Please also visit following blogs:
- 'EMS Awareness' Blog

Academic comments are invited.

Encouragement Support - National Centre for Quality Management. Please become a member of NCQM.

Keshav Ram Singhal

Various information, quotes, data, figures used in this blog are the result of collection from various sources, such as newspapers, books, magazines, websites, authors, speakers etc. Unfortunately, sources are not always noted. The editor of this blog thanks all such sources.

People from more than 145 countries/economies have visited this blog: Afghanistan, Albania, Algeria, Angola, Argentina, Aruba, Australia, Austria, Azerbaijan, Bahrain, Bangladesh, Belarus, Belgium, Belize, Benin, Bhutan, Bosnia and Herzegovina, Botswana, Brazil, Brunei, Bulgaria, Burundi, Cameroon, Cambodia, Canada, Chile, China, Colombia, Costa Rica, Croatia, Cyprus, Czech Republic, Denmark, Dominican Republic, Ecuador, Egypt, El Salvador, Estonia, Ethiopia, European Union, Fiji, Finland, France, Georgia, Germany, Ghana, Gibraltar, Greece, Guatemala, Guyana, Haiti, Honduras, Hong Kong S. A. R. (China), Hungary, Iceland, India, Indonesia, Iraq, Ireland, Israel, Italy, Ivory Coast, Jamaica, Japan, Jersey, Jordan, Kazakhstan, Kenya, Kuwait, Laos, Latvia, Lebanon, Lesotho, Libya, Lithuania, Luxembourg, Macao S. A. R. (China), Macedonia, Malawi, Malaysia, Maldives, Malta, Manila, Mauritius, Mexico, Moldova, Mongolia, Montenegro, Morocco, Mozambique, Myanmar, Namibia, Nepal, Netherlands, New Zealand, Nigeria, Niue, Norway, Oman, Pakistan, Palestinian Territory, Panama, Papua New Guinea, Peru, Philippines, Poland, Portugal, Puerto Rico, Qatar, Rwanda, Romania, Russia, Saint Lucia, Samoa, Saudi Arabia, Saint Kitts and Navis, Serbia, Seychelles, Singapore, Slovakia, Slovenia, Somalia, South Africa, South Korea, Spain, Sri Lanka, Sudan, Swaziland, Sweden, Switzerland, Syria, Taiwan, Tanzania, Thailand, Trinidad and Tobago, Tunisia, Turkey, Turks and Caicos Islands, UAE, Uganda, UK, Ukraine, USA, Uzbekistan, Venezuela, Vietnam, Zambia, Zimbabwe etc. Total visitors number crossed 100,000 on 14. 02. 2013. Total visitors number crossed 145,000 on 30. 09. 2013. Total visitors > 200,000 (from 01.08.2014)

Tuesday, August 18, 2009


K. R. Singhal

Conducting internal audit is a vital tool to assess organization’s quality management system. The organization gets information in a planned way by conducting internal audit from a variety of sources. The purpose of conducting internal audit is to find out the answers to following questions:
- Is quality management system of the organization conformed to the planning of product realization carried out in the organization?
- Is the quality management system of the organization conformed to the requirements of ISO 9001:2008 QMS Standard?
- Is the quality management system of the organization conformed to the quality management system requirements established by the organization?
- Is the quality management system of the organization effectively implemented and maintained?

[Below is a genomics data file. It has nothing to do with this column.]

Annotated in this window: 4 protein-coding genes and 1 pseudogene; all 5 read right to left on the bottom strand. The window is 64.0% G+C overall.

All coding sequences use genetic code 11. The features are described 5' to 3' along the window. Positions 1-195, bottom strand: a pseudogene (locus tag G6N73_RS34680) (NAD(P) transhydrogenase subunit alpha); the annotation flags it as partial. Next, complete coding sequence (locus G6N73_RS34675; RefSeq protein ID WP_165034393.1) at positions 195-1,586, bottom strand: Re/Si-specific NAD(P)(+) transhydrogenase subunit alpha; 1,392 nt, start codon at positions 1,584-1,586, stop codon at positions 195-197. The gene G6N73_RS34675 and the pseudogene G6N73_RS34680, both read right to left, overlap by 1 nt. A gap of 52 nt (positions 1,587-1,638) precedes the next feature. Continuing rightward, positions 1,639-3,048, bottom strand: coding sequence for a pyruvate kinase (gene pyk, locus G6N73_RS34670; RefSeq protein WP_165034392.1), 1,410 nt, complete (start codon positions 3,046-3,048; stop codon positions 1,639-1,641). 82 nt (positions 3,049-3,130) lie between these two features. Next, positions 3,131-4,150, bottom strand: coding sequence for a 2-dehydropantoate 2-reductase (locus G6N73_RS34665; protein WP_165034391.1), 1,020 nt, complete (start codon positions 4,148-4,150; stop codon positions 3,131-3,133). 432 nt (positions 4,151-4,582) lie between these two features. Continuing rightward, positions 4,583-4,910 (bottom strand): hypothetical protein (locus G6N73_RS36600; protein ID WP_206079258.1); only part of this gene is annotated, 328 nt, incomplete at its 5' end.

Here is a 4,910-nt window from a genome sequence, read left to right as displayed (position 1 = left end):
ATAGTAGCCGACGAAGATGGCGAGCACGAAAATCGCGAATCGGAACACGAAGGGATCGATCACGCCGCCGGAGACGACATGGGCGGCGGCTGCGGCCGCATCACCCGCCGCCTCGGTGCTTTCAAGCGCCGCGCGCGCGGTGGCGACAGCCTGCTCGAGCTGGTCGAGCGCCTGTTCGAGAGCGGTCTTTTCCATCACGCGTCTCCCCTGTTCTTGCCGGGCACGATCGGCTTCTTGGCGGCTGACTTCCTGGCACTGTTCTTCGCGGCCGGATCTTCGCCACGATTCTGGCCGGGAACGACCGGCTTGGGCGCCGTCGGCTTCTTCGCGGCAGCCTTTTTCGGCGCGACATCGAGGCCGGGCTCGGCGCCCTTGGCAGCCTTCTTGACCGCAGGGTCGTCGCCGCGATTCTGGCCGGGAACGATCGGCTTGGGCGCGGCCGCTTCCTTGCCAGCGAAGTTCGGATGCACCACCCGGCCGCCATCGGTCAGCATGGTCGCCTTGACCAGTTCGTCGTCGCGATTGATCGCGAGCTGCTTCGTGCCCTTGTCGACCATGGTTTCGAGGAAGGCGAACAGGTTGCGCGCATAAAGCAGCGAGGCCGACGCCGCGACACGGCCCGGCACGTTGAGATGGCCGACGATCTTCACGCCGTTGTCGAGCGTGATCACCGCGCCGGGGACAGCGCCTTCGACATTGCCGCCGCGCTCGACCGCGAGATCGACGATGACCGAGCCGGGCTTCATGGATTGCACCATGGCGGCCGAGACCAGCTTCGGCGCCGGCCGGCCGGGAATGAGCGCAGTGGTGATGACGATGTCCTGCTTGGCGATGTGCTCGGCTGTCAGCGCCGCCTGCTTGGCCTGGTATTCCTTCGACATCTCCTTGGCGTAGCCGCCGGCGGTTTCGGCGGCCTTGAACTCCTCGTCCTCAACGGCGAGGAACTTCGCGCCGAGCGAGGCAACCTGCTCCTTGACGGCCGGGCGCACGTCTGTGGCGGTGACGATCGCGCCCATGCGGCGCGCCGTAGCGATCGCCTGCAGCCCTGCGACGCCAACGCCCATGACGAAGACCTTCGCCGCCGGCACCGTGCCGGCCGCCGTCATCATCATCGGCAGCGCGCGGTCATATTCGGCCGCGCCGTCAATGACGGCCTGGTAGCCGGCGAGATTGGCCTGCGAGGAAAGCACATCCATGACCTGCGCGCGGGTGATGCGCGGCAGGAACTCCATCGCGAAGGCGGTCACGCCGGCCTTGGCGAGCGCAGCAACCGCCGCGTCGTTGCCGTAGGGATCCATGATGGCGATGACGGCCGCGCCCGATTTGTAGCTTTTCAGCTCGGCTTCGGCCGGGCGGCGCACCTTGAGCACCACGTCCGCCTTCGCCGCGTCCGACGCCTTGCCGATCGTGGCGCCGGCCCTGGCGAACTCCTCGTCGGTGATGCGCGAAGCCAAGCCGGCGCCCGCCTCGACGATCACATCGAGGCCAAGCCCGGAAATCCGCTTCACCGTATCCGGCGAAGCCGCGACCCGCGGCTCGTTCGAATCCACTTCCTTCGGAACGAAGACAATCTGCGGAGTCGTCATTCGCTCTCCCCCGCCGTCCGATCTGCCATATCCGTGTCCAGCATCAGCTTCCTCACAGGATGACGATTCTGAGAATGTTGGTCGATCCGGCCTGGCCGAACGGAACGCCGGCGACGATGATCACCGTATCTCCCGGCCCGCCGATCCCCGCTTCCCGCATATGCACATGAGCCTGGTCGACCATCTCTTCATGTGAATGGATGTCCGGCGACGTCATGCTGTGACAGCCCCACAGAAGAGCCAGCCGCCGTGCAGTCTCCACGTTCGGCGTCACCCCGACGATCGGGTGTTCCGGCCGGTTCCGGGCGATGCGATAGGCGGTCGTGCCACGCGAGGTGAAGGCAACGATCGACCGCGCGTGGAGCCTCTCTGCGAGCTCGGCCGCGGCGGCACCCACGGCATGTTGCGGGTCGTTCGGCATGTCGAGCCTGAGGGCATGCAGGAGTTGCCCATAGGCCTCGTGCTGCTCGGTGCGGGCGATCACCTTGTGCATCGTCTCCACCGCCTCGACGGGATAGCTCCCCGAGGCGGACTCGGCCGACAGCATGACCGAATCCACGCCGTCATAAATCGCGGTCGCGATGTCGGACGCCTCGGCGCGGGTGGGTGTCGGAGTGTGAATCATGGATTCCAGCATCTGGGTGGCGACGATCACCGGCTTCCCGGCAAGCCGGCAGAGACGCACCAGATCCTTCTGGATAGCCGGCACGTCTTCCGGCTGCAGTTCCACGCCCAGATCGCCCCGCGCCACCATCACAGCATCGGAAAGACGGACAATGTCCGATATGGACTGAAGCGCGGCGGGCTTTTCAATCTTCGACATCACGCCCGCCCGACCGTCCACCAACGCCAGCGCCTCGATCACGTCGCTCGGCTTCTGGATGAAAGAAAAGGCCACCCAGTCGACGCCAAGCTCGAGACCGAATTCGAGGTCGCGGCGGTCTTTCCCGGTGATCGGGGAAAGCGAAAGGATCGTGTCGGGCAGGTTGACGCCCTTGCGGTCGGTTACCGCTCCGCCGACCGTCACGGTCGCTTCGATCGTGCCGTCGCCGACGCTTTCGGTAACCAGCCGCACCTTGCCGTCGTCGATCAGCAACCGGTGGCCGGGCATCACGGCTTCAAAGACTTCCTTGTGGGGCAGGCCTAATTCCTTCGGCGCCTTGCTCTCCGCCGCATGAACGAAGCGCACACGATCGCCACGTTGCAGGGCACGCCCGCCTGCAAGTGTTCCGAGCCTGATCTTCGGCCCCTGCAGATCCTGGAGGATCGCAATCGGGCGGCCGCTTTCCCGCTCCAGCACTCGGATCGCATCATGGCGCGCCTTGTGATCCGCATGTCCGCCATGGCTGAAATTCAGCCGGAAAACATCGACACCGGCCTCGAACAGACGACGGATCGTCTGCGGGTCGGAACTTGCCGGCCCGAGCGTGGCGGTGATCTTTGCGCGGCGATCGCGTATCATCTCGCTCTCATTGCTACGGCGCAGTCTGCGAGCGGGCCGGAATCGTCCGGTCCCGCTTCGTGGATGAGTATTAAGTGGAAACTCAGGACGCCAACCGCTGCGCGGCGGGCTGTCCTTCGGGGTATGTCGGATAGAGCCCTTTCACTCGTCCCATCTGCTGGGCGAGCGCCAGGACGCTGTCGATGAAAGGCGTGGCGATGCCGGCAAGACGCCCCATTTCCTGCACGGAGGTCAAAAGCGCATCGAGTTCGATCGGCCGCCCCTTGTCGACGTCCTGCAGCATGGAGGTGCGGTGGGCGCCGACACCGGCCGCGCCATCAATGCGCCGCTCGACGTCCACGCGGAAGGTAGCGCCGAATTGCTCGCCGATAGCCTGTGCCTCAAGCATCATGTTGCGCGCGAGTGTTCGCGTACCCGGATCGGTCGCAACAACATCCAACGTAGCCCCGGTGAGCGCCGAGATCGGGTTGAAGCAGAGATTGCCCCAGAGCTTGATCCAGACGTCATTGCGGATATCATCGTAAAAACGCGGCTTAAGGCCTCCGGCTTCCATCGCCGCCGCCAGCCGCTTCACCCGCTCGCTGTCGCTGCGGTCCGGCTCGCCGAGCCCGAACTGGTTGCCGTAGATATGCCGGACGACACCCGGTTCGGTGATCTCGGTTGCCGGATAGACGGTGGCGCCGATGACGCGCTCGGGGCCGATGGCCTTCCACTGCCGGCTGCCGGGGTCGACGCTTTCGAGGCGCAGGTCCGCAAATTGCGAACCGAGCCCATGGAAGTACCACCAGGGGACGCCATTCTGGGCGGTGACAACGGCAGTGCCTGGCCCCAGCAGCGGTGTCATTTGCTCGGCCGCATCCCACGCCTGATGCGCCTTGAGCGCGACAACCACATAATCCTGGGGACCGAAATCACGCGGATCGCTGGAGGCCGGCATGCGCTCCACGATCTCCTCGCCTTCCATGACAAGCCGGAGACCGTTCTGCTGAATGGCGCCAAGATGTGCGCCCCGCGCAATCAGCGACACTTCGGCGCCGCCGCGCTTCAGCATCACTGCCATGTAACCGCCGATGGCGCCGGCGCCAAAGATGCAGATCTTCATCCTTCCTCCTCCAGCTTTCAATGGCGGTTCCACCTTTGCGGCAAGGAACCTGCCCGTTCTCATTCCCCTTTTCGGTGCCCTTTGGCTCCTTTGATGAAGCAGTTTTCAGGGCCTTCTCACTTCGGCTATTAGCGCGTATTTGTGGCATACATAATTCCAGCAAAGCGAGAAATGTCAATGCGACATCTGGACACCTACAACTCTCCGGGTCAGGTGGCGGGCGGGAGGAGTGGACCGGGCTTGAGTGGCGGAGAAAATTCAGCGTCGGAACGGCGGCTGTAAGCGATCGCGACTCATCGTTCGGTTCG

An internal audit is a tool to monitor and determine the health of the quality management system of the organization. For an organization, a properly conducted audit is beneficial and we need to conduct value added internal audit that is useful to the organization, auditee department, management representative and top management.

Clause 8.2.2 of ISO 9001:2008 QMS Standard deals with internal audit requirements. As per requirements of ISO 9001:2008 QMS Standard, an organization needs to conduct internal audit at planned intervals. An audit process should include the following aspects:
- Planning of internal audit – such as planning of audit schedule, assignment of auditors, auditee area, and scope of audit, status and importance of processes, results of previous audits.
- Examining and reviewing the quality management system documentation of the organization,
- Examining and reviewing other relevant information of the organization, such as production reports, failure trends, customer complaints, customer survey reports etc.
- Examining and reviewing the quality management system procedures and processes by visiting the audit area spot, interviewing relevant personnel and looking to relevant processes.
- Reporting the internal audit results (including corrective action requests from auditors).
- Verifying corrective actions taken.

An organization should have a documented procedure for conducting internal audit that define and narrate the following aspects:
- Audit criteria
- Scope of the audit
- Frequency of audit
- Audit methods
- Responsibilities and requirements for planning and conducting internal audit
- Relevant audit records (including results of audit) to be established and maintained
- Reporting results of the audit.

Chandrakant Agrawal, Manager (Risk and Compliance team), points out the following to add the value of internal audit:
(i) One more item that would be added is usage of checklist as a tool to make sure all aspects are covered. Also focus on documentation and continuous improvement should be there.
(ii) The Corrective action log would be the most valuable source to support the focus on Quality from the team's perspective.
(iii) The team awareness on policies and procedures and the feel of Quality should also be part of the audit process.
(iv) Sharing of Best practices should also be output of audit so that all involved are benefited.